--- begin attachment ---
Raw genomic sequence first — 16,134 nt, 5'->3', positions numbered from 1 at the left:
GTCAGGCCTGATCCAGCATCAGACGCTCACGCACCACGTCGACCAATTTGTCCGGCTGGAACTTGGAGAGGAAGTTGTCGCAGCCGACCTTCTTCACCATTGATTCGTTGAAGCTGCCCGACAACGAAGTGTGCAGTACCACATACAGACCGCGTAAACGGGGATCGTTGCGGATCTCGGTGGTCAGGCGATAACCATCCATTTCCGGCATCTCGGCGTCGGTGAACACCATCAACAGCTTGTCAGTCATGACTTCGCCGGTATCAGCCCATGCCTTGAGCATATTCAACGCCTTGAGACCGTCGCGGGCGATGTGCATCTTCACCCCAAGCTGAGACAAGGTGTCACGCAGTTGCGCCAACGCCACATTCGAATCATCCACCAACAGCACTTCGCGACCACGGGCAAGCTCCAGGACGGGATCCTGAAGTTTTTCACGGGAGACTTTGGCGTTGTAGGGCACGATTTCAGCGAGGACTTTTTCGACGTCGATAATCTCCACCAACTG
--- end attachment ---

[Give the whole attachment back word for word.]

Raw genomic sequence first — 16,134 nt, 5'->3', positions numbered from 1 at the left:
GTCAGGCCTGATCCAGCATCAGACGCTCACGCACCACGTCGACCAATTTGTCCGGCTGGAACTTGGAGAGGAAGTTGTCGCAGCCGACCTTCTTCACCATTGATTCGTTGAAGCTGCCCGACAACGAAGTGTGCAGTACCACATACAGACCGCGTAAACGGGGATCGTTGCGGATCTCGGTGGTCAGGCGATAACCATCCATTTCCGGCATCTCGGCGTCGGTGAACACCATCAACAGCTTGTCAGTCATGACTTCGCCGGTATCAGCCCATGCCTTGAGCATATTCAACGCCTTGAGACCGTCGCGGGCGATGTGCATCTTCACCCCAAGCTGAGACAAGGTGTCACGCAGTTGCGCCAACGCCACATTCGAATCATCCACCAACAGCACTTCGCGACCACGGGCAAGCTCCAGGACGGGATCCTGAAGTTTTTCACGGGAGACTTTGGCGTTGTAGGGCACGATTTCAGCGAGGACTTTTTCGACGTCGATAATCTCCACCAACTG